This story began when I was looking for a child who has lived through the First Palestinian Intifada (uprising), or been active participant. The project was part of Palestinian bloggers' campaign to mark the twenty-fourth anniversary of the "First Intifada." We had agreed, each of us, will publish a text or story commemorating this important era in our history which we have nostalgia to.
Due to Mustafa Tamimi's murder by the Israeli army in Nabi Saleh village, I had lost my desire to write for some time. So the story came late.
Two days before the anniversary of the Intifada, I came a cross a tweet by Mahmoud Omar, a young Palestinian living in Egypt, saying "after watching it perhaps hundred times, after I was able to escape few inches away of her eyes, I saw she was still making the victory sign." And he shared this video:
Few minutes later, he added another tweet "the Palestinian cause, the whole Palestinian cause, is in the eyes of this young girl."
This drew me to watch the video, I watched it several times, and I understood what Mahmoud meant. At that moment, I decided to reach that child, who is now an adult woman.
I examined the picture she was holding of her father, the martyr of the first Intifada. His name was clear: The martyr Ibrahim Ahmed Hussein Odeh. After few taps on the web, I found out that he was martyred in 1988 in Dheisheh refugee camp near Bethlehem.
I called and emailed some friends, asking if anyone has good connections with people from Dheisheh and if they could help me reach the family of martyr Ibrahim Ahmed Hussein Odeh. My friend Najla was quick to reply and promised to help. Later on, Najla reached a friend of her who knows the son of the martyr, the brother of the little child.
I called him, and explained the long story, who am I and why am I contacting him, the video, the picture, the child, her eyes, the Internet everything. He was very kind and gave me the phone number of his sister, Nour. Now I know her name, Nour.
I called Nour, and again told her the long story.
Then I was silent and she spoke.
She told me how her father was killed, she still remembers.
At the time, she was three years old, she was at home with her family, mother, father, and her seven siblings. She is the one before the last. Her younger sister was still in her mother’s womb when the father was killed. Her father was standing in the kitchen with her mother, when a bullet called "dumdum" hit his head. It was a shot by Israeli soldiers from outside the house. His head exploded in front of them.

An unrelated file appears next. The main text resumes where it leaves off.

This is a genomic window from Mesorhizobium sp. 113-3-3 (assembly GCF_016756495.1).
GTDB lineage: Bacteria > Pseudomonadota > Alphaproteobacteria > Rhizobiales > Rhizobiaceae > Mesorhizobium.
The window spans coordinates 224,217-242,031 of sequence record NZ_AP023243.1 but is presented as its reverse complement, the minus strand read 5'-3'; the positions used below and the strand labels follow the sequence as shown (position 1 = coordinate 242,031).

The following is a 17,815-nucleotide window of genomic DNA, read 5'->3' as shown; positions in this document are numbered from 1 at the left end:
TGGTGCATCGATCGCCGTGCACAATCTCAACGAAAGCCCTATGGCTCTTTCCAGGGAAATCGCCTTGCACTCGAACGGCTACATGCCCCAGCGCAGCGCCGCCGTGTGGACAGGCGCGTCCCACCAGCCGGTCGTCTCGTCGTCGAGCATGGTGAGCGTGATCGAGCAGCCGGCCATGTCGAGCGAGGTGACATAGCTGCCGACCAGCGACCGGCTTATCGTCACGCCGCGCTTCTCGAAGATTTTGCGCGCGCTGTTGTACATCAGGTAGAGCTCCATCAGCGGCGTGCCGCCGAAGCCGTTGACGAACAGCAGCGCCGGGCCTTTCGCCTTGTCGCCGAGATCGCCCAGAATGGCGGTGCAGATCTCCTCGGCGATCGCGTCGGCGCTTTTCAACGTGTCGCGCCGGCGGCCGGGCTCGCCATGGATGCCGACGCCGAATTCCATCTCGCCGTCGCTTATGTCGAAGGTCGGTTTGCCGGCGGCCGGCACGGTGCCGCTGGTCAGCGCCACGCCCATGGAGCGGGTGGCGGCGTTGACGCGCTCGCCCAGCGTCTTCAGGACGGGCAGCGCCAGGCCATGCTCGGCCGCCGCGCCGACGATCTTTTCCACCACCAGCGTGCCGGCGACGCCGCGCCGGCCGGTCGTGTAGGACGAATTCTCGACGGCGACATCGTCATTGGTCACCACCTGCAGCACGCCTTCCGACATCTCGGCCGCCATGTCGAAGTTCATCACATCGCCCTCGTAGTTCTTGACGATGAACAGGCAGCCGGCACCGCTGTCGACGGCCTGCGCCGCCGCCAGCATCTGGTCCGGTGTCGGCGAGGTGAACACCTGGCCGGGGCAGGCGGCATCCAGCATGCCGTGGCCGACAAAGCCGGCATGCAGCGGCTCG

What she remembers from the funeral is the image of his body wrapped with Palestinian flag. From now on, she has become the daughter of a martyr.
Today, Nour, 26 years old, remember how she met a week later Israeli soldiers who were passing in front of their home, she screamed at them: "damn your fathers, you shot baba." They responded by throwing at her a thick ax-like stick, it did not hit her, but made her fall down the stairs, the horror stayed inside her body for long time.
Nour remembers that after the murder of her father she found a small piece of his head skin with some hair. She kept it for six years, until her mother convinced her to bury it, because this will help her release her grief and trauma. Nour used to hold her father's picture and talk to it for long.
She also remembers how her father’s martyrdom became a charge against her family. The Israeli army used to raid the house every couple of days, take her brothers, and sometimes force them to remove the political graffiti on the camp’s walls.
Nour told me a lot, many things she asked not to publish, so upon her request I stop here. All that’s left for me is to quote what she said at the end of our conversation, when I asked her what she thinks about the First Intifada, she answered with honesty and simplicity, "I do not like it because I lost my father. I am angry at our grandparents, if they were like our generation, we wouldn’t have lost Palestine."
When we talk about the First Intifada, with great romance, we must remember that there are thousands of children who have lived orphans against their will, so we can be free. The least we can do to reward them, is to liberate ourselves and them.